There is significant evidence that HMG-CoA reductase inhibitors, a commonly used class of
cholesterol lowering medications, reduce the risk of death from coronary disease. Although
these medicines lower cholesterol levels, other studies suggest that they have an additional
effect on improving blood vessel functioning. It has also been shown that consumption of a
fatty meal temporarily alters blood vessel functioning, causing endothelial dysfunction.
This study will examine if pravastatin, an HMG-CoA reductase inhibitor, improves blood
vessel functioning after a fatty meal. We plan on enrolling 32 subjects, aged 18-40 years,
who are healthy with no history of diabetes, smoking, high blood pressure, or heart disease.
These subjects will be randomly assigned to initially receive four days of pravastatin or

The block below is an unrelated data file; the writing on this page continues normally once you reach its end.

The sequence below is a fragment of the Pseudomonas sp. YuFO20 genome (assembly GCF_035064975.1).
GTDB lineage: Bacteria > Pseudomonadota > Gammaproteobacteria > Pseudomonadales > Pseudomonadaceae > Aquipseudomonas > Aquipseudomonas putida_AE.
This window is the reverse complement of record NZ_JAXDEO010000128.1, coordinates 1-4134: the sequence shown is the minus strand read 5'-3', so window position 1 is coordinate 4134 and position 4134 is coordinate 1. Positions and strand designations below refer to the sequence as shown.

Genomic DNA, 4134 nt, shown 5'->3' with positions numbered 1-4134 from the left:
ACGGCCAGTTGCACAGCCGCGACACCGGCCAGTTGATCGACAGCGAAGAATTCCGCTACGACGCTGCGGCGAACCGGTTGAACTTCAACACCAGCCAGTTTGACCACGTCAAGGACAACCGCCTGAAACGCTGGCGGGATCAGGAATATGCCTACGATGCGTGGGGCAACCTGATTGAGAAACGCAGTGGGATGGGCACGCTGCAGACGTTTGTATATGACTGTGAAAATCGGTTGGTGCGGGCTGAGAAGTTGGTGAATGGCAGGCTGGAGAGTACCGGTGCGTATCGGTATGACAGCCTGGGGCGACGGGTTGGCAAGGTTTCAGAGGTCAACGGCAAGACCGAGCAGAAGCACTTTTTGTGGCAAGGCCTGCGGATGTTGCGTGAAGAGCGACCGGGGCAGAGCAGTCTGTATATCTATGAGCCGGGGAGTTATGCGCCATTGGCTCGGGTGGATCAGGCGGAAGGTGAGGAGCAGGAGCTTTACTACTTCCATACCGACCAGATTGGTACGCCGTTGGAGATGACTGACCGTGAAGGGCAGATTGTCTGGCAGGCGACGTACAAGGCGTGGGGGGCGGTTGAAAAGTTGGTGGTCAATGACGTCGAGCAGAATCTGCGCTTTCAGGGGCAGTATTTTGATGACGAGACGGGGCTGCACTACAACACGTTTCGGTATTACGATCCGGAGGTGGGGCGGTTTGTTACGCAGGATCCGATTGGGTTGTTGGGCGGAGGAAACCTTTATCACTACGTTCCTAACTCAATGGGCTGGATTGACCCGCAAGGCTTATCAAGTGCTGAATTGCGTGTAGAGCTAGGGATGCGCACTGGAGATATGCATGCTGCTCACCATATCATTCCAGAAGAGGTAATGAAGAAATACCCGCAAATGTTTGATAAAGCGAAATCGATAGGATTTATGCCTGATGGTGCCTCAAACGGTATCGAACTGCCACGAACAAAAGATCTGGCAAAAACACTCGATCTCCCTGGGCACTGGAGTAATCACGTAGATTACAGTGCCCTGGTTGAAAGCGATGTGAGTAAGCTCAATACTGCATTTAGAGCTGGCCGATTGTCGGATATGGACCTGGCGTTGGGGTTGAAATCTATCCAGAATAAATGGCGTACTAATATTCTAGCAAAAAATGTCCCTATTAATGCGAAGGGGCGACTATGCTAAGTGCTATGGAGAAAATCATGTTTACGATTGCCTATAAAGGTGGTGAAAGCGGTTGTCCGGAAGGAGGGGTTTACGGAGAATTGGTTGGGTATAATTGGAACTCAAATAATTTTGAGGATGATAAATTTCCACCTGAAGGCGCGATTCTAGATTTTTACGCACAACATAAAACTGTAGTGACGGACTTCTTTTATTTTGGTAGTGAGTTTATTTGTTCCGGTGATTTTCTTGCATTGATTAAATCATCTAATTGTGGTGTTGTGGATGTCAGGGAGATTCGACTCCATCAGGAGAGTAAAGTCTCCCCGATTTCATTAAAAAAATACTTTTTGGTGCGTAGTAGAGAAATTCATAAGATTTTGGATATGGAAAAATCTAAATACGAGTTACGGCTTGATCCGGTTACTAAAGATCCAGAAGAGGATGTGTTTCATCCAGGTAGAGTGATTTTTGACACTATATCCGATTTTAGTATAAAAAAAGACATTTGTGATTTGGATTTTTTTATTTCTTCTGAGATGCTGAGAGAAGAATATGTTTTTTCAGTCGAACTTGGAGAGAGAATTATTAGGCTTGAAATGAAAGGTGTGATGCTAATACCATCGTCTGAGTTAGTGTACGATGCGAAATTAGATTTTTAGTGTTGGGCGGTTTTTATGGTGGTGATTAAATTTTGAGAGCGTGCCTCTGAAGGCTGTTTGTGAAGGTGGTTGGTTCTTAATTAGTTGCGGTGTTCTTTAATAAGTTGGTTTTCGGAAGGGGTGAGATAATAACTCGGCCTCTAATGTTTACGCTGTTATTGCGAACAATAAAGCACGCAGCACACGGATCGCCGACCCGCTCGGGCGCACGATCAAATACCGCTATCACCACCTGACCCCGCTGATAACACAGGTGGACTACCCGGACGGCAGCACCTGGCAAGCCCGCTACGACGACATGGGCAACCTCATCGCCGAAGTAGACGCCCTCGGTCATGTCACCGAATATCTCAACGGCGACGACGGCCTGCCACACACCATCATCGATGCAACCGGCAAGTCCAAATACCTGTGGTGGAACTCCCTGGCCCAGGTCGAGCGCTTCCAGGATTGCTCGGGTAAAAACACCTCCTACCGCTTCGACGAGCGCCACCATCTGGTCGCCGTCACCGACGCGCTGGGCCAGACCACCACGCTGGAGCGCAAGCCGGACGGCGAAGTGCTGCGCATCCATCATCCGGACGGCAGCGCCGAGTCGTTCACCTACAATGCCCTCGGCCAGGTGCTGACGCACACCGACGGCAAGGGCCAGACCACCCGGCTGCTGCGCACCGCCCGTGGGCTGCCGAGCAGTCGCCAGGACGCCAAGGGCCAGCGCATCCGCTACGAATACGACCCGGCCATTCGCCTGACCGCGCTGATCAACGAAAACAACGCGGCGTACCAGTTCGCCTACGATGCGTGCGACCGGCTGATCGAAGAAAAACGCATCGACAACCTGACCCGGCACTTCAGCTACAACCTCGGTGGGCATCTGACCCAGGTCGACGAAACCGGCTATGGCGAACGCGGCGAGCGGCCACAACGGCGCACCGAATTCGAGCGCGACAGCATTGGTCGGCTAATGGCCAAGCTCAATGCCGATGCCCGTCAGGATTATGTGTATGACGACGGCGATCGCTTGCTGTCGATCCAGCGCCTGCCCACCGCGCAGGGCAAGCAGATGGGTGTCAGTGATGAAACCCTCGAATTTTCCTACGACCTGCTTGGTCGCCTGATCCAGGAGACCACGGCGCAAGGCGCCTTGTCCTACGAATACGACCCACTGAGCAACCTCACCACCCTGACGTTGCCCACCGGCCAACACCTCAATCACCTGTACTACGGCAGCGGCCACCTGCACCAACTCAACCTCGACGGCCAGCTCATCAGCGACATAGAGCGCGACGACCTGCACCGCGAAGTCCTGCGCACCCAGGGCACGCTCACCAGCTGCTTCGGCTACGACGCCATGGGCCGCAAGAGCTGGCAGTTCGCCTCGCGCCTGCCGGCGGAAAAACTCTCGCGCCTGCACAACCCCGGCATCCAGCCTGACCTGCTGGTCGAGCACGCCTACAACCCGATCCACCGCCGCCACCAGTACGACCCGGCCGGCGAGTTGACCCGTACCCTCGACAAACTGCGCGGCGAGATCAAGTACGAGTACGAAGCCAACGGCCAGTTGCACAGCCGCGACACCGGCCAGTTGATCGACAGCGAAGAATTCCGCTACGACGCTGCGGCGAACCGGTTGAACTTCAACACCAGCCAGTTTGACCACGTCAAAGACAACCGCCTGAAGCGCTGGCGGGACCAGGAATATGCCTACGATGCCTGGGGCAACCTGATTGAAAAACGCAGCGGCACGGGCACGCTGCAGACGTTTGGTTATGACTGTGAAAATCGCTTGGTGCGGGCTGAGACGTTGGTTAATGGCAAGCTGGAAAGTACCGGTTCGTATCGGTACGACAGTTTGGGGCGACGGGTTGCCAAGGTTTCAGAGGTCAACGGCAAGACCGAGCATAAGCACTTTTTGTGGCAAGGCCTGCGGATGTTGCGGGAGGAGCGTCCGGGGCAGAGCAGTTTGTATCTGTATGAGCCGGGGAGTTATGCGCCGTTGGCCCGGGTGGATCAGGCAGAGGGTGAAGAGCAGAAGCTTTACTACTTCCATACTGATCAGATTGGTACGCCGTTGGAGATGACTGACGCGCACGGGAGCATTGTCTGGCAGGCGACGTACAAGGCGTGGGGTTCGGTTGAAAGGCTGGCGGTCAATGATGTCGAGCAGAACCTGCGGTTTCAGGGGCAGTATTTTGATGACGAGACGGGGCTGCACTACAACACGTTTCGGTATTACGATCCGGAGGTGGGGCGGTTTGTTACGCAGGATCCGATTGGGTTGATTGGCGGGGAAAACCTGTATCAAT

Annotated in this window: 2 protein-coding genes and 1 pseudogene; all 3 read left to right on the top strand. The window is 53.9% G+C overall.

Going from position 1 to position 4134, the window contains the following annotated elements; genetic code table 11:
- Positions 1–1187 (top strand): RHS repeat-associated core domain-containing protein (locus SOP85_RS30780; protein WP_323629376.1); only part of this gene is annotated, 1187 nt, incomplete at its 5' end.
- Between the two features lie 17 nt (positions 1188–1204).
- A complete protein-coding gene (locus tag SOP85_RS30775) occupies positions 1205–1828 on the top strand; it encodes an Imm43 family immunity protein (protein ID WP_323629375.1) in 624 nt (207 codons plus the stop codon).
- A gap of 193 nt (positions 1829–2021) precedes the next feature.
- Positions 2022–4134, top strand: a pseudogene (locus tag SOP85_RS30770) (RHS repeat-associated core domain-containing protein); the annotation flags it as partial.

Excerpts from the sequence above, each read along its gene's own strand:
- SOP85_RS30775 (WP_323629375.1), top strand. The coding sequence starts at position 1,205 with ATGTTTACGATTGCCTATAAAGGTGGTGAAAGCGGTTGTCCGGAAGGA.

an inactive substance, and then crossed over to the other group. Blood vessel functioning
will be monitored by a technique called flow mediated vasoactivity, which uses ultrasound
measurement of the forearm artery and its response to temporary occlusion. This primary
measure of flow mediated vasoactivity will be done before and after consumption of a fatty
meal. We hope to show that treatment with pravastatin prevents the blood vessel dysfunction
known to occur after a high fat meal. Secondary outcomes will include measurement of
endothelin-l, a mediator of blood vessel functioning, and assessment of changes in lipid
profiles. If pravastatin does prevent endothelial dysfunction in this setting, it could
lead to further studies about their use in more acute medical settings, including heart
attacks or strokes.
- No history of the following: hypertension, diabetes mellitus, smoking, and coronary